Origin of wasMiddle English from Old English wæs, 1st and 3d person; personal (grammar) singular of wesan, to be from Indo-European base an unverified form wes-, to dwell, stay from source Sanskrit vast?, house: not origin, originally connected with be
An example of was is someone saying they were going to the park, but now they're not.
From Middle English was, from Old English wÃ¦s, from Proto-Germanic *was, (compare Scots was, Dutch was, Low German was, German war, Swedish var), from Proto-Indo-European *hâ‚‚wes- (“to reside"). The paradigm of "to be" has been since the time of Proto-Germanic a synthesis of three originally distinct verb stems. The infinitive form be is from Proto-Indo-European *bÊ°ew- (“to become"). The words is and are are both derived from Proto-Indo-European *hâ‚es- (“to be"). Lastly, the past forms starting with w- such as was and were are from Proto-Indo-European *hâ‚‚wes- (“to reside").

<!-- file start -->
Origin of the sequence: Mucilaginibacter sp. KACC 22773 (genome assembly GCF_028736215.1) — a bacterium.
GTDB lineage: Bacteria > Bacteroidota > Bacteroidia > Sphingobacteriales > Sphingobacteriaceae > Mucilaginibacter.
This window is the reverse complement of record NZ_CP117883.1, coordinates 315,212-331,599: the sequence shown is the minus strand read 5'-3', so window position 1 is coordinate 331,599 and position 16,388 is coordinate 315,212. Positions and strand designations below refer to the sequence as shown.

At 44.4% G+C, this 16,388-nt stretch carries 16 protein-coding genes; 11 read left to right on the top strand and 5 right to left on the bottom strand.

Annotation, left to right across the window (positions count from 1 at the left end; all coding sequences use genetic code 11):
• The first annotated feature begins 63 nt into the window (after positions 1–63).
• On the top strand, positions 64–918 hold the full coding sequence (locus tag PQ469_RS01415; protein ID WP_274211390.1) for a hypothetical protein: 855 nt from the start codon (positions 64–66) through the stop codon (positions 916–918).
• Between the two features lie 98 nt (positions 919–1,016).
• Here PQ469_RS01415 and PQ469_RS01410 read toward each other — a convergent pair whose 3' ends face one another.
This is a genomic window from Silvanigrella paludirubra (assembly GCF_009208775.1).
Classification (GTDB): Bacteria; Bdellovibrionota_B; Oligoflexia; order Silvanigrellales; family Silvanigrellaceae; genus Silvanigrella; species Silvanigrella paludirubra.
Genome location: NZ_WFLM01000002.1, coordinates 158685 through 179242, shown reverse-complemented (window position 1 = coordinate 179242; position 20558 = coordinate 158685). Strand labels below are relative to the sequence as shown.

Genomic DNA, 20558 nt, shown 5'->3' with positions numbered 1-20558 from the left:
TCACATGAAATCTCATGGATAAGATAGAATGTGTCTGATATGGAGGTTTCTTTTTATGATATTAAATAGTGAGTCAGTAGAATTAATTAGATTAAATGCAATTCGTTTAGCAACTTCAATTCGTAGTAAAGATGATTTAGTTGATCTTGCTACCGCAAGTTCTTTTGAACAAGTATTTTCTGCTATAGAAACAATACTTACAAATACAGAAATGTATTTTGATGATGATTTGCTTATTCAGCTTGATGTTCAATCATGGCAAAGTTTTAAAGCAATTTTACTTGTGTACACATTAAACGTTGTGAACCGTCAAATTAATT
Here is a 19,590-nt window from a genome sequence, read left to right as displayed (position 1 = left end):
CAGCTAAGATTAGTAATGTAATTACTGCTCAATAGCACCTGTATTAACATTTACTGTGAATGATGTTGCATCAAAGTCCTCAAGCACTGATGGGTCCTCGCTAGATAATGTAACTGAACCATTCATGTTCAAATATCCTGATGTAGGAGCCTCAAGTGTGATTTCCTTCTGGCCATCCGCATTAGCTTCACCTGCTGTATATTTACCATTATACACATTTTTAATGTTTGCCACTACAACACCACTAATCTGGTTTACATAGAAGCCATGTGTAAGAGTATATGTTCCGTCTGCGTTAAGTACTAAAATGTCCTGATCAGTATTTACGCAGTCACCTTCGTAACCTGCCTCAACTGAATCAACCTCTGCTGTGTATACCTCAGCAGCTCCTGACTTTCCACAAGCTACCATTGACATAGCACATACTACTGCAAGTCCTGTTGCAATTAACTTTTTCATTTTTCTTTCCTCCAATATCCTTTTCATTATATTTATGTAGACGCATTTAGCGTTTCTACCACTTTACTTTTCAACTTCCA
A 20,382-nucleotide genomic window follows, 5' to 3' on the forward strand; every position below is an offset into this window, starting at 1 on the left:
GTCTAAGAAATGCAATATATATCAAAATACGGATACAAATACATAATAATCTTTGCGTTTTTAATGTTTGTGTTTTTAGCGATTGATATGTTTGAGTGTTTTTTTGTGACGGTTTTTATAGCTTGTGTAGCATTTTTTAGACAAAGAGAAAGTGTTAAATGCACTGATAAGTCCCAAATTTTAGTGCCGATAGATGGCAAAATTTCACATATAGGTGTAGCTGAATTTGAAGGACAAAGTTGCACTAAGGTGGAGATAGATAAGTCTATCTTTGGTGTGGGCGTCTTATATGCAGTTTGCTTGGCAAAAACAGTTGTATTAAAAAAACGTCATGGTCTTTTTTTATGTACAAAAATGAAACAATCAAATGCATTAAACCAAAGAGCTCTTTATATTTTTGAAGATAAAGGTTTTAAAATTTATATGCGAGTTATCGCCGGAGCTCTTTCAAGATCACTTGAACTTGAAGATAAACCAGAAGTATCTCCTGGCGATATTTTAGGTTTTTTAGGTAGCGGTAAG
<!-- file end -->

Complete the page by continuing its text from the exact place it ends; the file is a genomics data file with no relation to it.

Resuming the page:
was - Computer Definition
- His voice was controlled.
- It was the earthquake.
- Alex was supposed to be sterile, but they had been wrong about that.
- Nurturing was in his personality.
- The conductor said it was the worst quake he ever knew.